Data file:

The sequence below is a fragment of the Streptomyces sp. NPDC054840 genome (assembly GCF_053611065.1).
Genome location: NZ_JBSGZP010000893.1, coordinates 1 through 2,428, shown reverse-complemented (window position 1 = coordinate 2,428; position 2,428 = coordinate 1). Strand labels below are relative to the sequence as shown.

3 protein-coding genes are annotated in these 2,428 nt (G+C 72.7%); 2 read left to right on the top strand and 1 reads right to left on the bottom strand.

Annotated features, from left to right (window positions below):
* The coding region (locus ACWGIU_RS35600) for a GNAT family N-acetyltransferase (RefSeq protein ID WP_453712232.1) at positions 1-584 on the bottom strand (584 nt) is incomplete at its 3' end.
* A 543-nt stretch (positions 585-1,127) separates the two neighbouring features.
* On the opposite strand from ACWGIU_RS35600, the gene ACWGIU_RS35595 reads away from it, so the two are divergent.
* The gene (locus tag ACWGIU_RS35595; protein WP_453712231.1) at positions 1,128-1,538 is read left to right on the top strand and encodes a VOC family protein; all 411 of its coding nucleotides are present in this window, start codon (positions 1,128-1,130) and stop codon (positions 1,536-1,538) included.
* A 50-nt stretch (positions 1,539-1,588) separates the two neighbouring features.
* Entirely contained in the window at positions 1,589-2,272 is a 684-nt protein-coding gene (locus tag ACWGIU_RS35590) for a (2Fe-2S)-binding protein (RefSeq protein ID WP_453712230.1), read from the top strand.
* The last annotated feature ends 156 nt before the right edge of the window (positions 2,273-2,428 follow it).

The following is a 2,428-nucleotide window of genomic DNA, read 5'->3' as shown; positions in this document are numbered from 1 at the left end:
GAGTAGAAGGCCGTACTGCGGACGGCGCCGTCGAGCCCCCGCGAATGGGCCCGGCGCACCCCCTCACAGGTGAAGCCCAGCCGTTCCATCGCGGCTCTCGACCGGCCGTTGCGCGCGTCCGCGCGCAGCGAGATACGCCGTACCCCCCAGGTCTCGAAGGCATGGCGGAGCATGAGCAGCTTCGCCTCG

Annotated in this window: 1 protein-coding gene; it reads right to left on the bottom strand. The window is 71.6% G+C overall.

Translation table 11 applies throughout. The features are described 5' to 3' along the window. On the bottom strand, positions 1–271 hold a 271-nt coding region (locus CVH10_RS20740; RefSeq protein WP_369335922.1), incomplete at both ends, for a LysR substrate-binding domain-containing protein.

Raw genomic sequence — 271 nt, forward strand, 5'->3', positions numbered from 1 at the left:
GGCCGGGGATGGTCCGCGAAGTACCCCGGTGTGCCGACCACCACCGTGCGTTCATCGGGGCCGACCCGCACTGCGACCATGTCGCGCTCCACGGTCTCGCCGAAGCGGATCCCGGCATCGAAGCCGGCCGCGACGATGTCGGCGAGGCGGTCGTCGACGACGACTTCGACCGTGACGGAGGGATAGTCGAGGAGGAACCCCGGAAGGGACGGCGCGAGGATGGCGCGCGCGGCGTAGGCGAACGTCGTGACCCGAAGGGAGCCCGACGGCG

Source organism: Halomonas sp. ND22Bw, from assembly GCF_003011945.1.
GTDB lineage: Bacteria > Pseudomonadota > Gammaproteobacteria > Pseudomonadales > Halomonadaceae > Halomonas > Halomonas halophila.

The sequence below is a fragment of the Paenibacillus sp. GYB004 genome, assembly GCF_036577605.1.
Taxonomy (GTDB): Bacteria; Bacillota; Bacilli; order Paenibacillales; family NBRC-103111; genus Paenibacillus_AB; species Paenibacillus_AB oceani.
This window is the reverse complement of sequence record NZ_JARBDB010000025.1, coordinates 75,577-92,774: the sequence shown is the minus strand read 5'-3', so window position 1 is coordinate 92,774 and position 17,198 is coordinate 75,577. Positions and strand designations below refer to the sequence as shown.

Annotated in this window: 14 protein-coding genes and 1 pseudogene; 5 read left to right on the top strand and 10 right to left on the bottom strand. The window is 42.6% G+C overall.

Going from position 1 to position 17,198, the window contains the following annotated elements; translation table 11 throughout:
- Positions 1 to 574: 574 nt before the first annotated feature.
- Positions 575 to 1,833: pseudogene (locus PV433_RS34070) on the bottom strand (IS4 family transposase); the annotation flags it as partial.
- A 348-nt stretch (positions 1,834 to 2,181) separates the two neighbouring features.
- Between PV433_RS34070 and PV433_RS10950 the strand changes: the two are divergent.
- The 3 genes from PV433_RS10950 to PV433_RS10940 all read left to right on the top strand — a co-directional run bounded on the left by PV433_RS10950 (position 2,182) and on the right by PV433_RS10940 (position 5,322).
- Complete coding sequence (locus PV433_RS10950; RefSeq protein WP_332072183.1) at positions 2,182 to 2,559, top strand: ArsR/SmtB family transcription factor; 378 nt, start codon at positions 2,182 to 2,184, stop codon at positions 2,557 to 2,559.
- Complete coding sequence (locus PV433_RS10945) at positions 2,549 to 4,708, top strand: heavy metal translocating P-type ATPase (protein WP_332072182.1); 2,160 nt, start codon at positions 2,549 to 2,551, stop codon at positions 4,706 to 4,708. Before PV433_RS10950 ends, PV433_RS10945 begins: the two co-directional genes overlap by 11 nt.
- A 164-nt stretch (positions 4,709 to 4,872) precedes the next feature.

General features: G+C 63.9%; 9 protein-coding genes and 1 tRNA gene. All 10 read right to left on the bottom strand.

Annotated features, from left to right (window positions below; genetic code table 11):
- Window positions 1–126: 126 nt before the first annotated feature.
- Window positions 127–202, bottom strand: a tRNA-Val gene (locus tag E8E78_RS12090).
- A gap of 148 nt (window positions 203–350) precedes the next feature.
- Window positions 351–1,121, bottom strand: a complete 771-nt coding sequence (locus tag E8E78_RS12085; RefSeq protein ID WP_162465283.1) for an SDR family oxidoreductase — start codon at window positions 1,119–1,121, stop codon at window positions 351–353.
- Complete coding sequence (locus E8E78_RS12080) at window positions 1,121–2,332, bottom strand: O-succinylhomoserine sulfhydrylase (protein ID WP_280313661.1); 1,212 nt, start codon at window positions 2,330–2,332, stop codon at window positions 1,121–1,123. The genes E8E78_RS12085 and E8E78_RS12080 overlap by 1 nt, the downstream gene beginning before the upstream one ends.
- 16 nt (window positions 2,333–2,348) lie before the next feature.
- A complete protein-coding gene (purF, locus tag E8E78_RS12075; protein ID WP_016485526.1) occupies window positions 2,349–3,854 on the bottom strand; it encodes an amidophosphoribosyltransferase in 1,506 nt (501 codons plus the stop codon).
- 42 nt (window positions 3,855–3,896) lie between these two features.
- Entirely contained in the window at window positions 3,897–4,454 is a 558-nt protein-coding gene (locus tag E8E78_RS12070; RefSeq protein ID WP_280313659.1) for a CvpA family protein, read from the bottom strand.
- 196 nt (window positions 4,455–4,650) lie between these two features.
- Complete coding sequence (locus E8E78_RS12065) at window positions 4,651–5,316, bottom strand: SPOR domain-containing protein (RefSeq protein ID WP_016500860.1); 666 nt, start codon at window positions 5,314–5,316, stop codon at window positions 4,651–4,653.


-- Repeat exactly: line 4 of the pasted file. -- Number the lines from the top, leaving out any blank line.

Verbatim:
Annotated features, from left to right (window positions below):